Creative Destruction Lab connects leading AI and quantum scientists with top entrepreneurs and investors

Every eight weeks over a span of nine months, the meeting spaces at Creative Destruction Lab (CDL) in Toronto, Ontario transform into intensive mentoring hubs for some of the world's most innovative start-ups in artificial intelligence and quantum science.

The start-ups, led by entrepreneurial scientists from Ontario and other parts of the world, are part of a select group granted a unique opportunity to learn from successful entrepreneurs, investors – including high-profile players from Silicon Valley – and globally renowned academics. MBA candidates from the University of Toronto's Rotman School of Management, where CDL is headquartered, provide support in areas such as business development, market analysis and financing.

"CDL exists for companies to learn from top business and scientific minds," explains CDL executive director Sonia Sennik. "We're not a business accelerator or incubator – we don't give companies office space or take an equity stake in their business, nor do we pay the people who mentor them."

At the end of nine months, most of the start-ups that make it through the entire program will likely get investment dollars from some of their mentors. Since CDL launched in September 2012, about 110 companies have graduated from its programs and raised pre-seed or seed-round funding ranging from $500,000 to $9 million.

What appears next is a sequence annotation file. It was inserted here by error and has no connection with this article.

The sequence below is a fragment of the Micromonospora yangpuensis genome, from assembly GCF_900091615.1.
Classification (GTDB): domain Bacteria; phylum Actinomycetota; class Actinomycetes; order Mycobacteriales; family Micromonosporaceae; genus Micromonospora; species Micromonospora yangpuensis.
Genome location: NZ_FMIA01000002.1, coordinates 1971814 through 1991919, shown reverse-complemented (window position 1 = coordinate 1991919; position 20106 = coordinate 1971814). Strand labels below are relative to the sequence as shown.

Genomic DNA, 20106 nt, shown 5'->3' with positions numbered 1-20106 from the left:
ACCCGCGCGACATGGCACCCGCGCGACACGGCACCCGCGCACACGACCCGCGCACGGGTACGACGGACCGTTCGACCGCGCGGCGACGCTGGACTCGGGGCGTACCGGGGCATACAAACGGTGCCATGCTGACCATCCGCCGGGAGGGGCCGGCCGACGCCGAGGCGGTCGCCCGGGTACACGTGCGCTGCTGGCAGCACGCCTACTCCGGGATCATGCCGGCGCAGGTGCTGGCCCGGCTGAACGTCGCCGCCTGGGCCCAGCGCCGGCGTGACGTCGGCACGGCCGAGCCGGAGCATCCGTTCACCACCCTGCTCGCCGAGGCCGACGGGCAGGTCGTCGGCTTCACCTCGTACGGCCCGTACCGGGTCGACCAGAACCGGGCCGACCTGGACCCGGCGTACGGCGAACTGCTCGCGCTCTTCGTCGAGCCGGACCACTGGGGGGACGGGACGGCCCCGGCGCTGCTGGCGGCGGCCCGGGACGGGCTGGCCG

"We want to increase the equity value of the companies accepted into our program, and our goal for the first five years of the program was to generate $50 million in equity value after five years," says Sennik. "We exceeded this goal – in five years CDL companies created $1.4 billion in equity value."

Build a market for business judgement: The idea that started it all

CDL is the brainchild of Ajay Agrawal, a professor of entrepreneurship at Rotman and co-founder of Next 36 and Next AI, accelerator programs for young entrepreneurs, with the latter focused on artificial intelligence-enabled start-ups. Agrawal had long questioned why Canadian universities lagged behind their U.S. counterparts when it came to commercializing their research scientists' inventions.